For we were slaves. Yet our God did not forsake us in our bondage; but He extended mercy to us in the sight of the kings of Persia, to revive us, to repair the house of our God, to rebuild its ruins, and to give us a wall in Judah and Jerusalem.
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Ezra 9:9 NLT
For we were slaves, but in his unfailing love our God did not abandon us in our slavery. Instead, he caused the kings of Persia to treat us favorably. He revived us so that we were able to rebuild the Temple of our God and repair its ruins. He has given us a protective wall in Judah and Jerusalem."
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Ezra 9:9 NRS
For we are slaves; yet our God has not forsaken us in our slavery, but has extended to us his steadfast love before the kings of Persia, to give us new life to set up the house of our God, to repair its ruins, and to give us a wall in Judea and Jerusalem.
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Ezra 9:9 RSV
For we are bondmen; yet our God has not forsaken us in our bondage, but has extended to us his steadfast love before the kings of Persia, to grant us some reviving to set up the house of our God, to repair its ruins, and to give us protection in Judea and Jerusalem.
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Ezra 9:9 DBY
For we are bondmen; yet our God hath not forsaken us in our bondage, but hath extended mercy unto us before the kings of Persia, to give us a reviving, to set up the house of our God and to repair the ruins thereof, and to give us a wall in Judah and in Jerusalem.
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Ezra 9:9 MSG
We were slaves; yet even as slaves, our God didn't abandon us. He has put us in the good graces of the kings of Persia and given us the heart to build The Temple of our God, restore its ruins, and construct a defensive wall in Judah and Jerusalem.
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Ezra 9:9 WBT
For we [were] bond-men; yet our God hath not forsaken us in our bondage, but hath extended mercy to us in the sight of the kings of Persia, to give us a reviving, to set up the house of our God, and to repair the desolations of it, and to give us a wall in Judah and in Jerusalem.
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Ezra 9:9 TMB
For we were bondmen; yet our God hath not forsaken us in our bondage, but hath extended mercy unto us in the sight of the kings of Persia, to give us a reviving to set up the house of our God and to repair the desolations thereof, and to give us a wall in Judah and in Jerusalem.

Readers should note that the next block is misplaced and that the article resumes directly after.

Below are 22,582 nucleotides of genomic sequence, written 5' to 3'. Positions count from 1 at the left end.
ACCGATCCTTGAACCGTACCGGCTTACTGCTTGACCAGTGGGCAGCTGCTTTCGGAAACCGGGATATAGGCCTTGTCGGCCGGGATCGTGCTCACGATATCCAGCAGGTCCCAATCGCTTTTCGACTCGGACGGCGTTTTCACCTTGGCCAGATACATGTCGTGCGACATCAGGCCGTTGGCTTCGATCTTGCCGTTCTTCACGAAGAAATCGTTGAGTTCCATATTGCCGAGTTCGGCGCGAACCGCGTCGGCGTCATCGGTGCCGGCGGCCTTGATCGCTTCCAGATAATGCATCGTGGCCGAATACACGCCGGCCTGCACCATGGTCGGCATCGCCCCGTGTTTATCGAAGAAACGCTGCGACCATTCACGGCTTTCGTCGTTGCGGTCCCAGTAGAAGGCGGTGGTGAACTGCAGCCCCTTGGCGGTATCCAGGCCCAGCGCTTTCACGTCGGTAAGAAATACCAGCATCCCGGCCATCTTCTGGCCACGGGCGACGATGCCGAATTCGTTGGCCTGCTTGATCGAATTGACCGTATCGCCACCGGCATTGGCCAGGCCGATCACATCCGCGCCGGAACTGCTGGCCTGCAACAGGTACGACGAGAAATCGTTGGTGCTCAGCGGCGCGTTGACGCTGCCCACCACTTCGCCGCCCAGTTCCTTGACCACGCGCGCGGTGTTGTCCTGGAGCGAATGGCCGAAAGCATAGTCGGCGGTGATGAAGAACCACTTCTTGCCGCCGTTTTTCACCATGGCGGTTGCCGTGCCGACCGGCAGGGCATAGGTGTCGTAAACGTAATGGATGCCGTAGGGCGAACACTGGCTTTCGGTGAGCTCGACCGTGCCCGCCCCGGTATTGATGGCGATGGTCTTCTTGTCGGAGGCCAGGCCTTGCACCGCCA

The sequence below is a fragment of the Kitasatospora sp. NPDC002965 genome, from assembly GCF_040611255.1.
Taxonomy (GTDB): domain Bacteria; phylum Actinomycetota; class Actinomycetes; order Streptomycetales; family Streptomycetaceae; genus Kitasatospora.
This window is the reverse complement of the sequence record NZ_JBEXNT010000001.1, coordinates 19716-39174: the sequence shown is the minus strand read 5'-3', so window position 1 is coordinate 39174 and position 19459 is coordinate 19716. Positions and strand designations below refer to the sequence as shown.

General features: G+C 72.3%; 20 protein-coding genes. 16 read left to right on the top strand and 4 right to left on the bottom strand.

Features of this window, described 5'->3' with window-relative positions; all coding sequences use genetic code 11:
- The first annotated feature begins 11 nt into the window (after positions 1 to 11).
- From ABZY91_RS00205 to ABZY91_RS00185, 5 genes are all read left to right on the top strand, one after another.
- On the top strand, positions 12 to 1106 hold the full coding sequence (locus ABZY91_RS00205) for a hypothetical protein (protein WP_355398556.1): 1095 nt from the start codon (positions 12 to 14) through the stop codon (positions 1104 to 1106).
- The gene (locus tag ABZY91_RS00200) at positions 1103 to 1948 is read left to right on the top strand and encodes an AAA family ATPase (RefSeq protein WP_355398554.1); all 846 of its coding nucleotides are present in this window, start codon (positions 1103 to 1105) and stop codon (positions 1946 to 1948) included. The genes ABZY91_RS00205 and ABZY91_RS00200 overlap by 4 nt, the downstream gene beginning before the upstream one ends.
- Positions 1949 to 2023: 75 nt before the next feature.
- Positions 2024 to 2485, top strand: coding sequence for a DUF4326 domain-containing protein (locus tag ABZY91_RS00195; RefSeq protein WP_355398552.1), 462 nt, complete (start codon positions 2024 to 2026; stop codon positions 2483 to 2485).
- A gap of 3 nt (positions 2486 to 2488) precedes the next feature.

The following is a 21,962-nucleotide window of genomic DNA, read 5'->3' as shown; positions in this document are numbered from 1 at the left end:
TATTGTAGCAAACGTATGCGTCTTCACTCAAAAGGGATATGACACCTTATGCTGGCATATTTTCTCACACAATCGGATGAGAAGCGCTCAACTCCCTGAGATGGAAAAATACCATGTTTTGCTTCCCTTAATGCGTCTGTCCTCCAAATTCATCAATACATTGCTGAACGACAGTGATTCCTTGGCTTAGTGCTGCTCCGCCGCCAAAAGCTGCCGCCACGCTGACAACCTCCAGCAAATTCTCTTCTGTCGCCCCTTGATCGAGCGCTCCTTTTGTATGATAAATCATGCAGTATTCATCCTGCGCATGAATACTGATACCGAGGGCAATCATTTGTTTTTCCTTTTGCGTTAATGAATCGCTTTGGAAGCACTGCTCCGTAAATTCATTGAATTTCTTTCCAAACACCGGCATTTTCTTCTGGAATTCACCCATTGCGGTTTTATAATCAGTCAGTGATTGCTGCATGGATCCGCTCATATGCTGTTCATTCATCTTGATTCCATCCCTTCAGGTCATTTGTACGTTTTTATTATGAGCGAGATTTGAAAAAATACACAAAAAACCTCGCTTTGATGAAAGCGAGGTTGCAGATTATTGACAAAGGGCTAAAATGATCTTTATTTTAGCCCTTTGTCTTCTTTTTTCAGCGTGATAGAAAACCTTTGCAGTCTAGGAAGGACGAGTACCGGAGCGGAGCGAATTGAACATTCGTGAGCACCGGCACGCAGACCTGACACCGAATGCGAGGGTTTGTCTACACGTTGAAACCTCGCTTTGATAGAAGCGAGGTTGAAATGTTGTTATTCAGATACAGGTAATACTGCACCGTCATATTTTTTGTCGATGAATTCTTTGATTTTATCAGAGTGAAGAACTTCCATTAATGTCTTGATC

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Ezra 9:9 TNIV
Though we are slaves, our God has not forsaken us in our bondage. He has shown us kindness in the sight of the kings of Persia: He has granted us new life to rebuild the house of our God and repair its ruins, and he has given us a wall of protection in Judah and Jerusalem.
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Ezra 9:9 WEB
For we are bondservants; yet our God has not forsaken us in our bondage, but has extended lovingkindness to us in the sight of the kings of Persia, to give us a reviving, to set up the house of our God, and to repair the ruins of it, and to give us a wall in Judah and in Jerusalem.
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Ezra 9:9 WYC
For we be servants; and our God forsook us not in our servage/in our thralldom; and he bowed down mercy upon us before the king(s) of Persia, that he should give life to us, and (so we could) enhance the house of our God, and that he should build (again) the wildernesses thereof, or the desolate things thereof, and give to us hope, or mercy, in Judah and in Jerusalem. (For we be slaves; but our God hath not left us in our servitude, or our slavery; but he bowed down mercy upon us from the kings of Persia, to give life to us, so that we could rebuild the House of our God, and repair its ruins, and so give us a wall of defence, or a safe place, here in Judah and in Jerusalem.)
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Ezra 9:9 YLT
for servants we [are], and in our servitude our God hath not forsaken us, and stretcheth out unto us kindness before the kings of Persia, to give to us a quickening to lift up the house of our God, and to cause its wastes to cease, and to give to us a wall in Judah and in Jerusalem.
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Ezra 9 Commentary - Matthew Henry Commentary on the Whole Bible (Concise)

Chapter 9

Ezra mourns for the Jews' conduct. (1-4) Ezra's confession of sins. (5-15)

Verses 1-4 Many corruptions lurk out of the view of the most careful rulers. Some of the people disobeyed the express command of God, which forbade all marriages with the heathen, ( Deuteronomy 7 ) . Disbelief of God's all-sufficiency, is at the bottom of the sorry shifts we make to help ourselves. They exposed themselves and their children to the peril of idolatry, that had ruined their church and nation. Carnal professors may make light of such connexions, and try to explain away the exhortations to be separate; but those who are best acquainted with the word of God, will treat the subject in another manner. They must forebode the worst from such unions. The evils excused, and even pleaded for; by many professors, astonish and cause regret in the true believer. All who profess to be God's people, ought to strengthen those that appear and act against vice and profaneness.